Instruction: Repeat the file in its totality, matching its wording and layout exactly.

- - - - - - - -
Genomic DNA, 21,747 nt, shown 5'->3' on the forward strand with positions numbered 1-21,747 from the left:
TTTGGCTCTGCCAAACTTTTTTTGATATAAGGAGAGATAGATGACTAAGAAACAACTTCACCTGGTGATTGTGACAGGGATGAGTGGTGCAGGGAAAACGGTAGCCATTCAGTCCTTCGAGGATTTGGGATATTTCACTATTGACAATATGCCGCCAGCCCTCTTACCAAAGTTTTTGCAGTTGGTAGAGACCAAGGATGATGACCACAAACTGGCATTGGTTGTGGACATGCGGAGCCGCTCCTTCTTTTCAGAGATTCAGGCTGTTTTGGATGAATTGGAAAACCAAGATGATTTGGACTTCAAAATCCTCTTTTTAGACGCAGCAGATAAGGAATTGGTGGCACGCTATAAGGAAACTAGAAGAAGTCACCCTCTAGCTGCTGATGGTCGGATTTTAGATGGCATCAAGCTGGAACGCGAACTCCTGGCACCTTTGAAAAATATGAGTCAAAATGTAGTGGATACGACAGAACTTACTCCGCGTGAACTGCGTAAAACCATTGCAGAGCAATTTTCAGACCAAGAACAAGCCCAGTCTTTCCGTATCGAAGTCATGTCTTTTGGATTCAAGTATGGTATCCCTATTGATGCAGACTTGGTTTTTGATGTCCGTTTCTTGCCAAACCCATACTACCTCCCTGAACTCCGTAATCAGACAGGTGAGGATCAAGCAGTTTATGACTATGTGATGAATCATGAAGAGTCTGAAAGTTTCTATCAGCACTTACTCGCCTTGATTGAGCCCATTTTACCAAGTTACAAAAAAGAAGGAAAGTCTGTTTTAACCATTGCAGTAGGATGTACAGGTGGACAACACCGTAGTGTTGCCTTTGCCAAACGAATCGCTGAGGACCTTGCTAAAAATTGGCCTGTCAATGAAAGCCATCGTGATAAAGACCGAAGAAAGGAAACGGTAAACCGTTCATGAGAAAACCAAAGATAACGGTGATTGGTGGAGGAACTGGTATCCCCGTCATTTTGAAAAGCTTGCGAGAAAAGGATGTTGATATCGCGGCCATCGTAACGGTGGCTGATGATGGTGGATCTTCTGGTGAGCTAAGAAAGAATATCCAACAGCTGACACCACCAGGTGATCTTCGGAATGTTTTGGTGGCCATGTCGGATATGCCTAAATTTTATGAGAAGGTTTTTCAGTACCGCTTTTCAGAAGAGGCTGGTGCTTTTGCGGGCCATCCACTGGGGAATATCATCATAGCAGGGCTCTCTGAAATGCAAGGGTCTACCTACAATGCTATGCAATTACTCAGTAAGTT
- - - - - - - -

Genomic DNA, 21,747 nt, shown 5'->3' on the forward strand with positions numbered 1-21,747 from the left:
TTTGGCTCTGCCAAACTTTTTTTGATATAAGGAGAGATAGATGACTAAGAAACAACTTCACCTGGTGATTGTGACAGGGATGAGTGGTGCAGGGAAAACGGTAGCCATTCAGTCCTTCGAGGATTTGGGATATTTCACTATTGACAATATGCCGCCAGCCCTCTTACCAAAGTTTTTGCAGTTGGTAGAGACCAAGGATGATGACCACAAACTGGCATTGGTTGTGGACATGCGGAGCCGCTCCTTCTTTTCAGAGATTCAGGCTGTTTTGGATGAATTGGAAAACCAAGATGATTTGGACTTCAAAATCCTCTTTTTAGACGCAGCAGATAAGGAATTGGTGGCACGCTATAAGGAAACTAGAAGAAGTCACCCTCTAGCTGCTGATGGTCGGATTTTAGATGGCATCAAGCTGGAACGCGAACTCCTGGCACCTTTGAAAAATATGAGTCAAAATGTAGTGGATACGACAGAACTTACTCCGCGTGAACTGCGTAAAACCATTGCAGAGCAATTTTCAGACCAAGAACAAGCCCAGTCTTTCCGTATCGAAGTCATGTCTTTTGGATTCAAGTATGGTATCCCTATTGATGCAGACTTGGTTTTTGATGTCCGTTTCTTGCCAAACCCATACTACCTCCCTGAACTCCGTAATCAGACAGGTGAGGATCAAGCAGTTTATGACTATGTGATGAATCATGAAGAGTCTGAAAGTTTCTATCAGCACTTACTCGCCTTGATTGAGCCCATTTTACCAAGTTACAAAAAAGAAGGAAAGTCTGTTTTAACCATTGCAGTAGGATGTACAGGTGGACAACACCGTAGTGTTGCCTTTGCCAAACGAATCGCTGAGGACCTTGCTAAAAATTGGCCTGTCAATGAAAGCCATCGTGATAAAGACCGAAGAAAGGAAACGGTAAACCGTTCATGAGAAAACCAAAGATAACGGTGATTGGTGGAGGAACTGGTATCCCCGTCATTTTGAAAAGCTTGCGAGAAAAGGATGTTGATATCGCGGCCATCGTAACGGTGGCTGATGATGGTGGATCTTCTGGTGAGCTAAGAAAGAATATCCAACAGCTGACACCACCAGGTGATCTTCGGAATGTTTTGGTGGCCATGTCGGATATGCCTAAATTTTATGAGAAGGTTTTTCAGTACCGCTTTTCAGAAGAGGCTGGTGCTTTTGCGGGCCATCCACTGGGGAATATCATCATAGCAGGGCTCTCTGAAATGCAAGGGTCTACCTACAATGCTATGCAATTACTCAGTAAGTT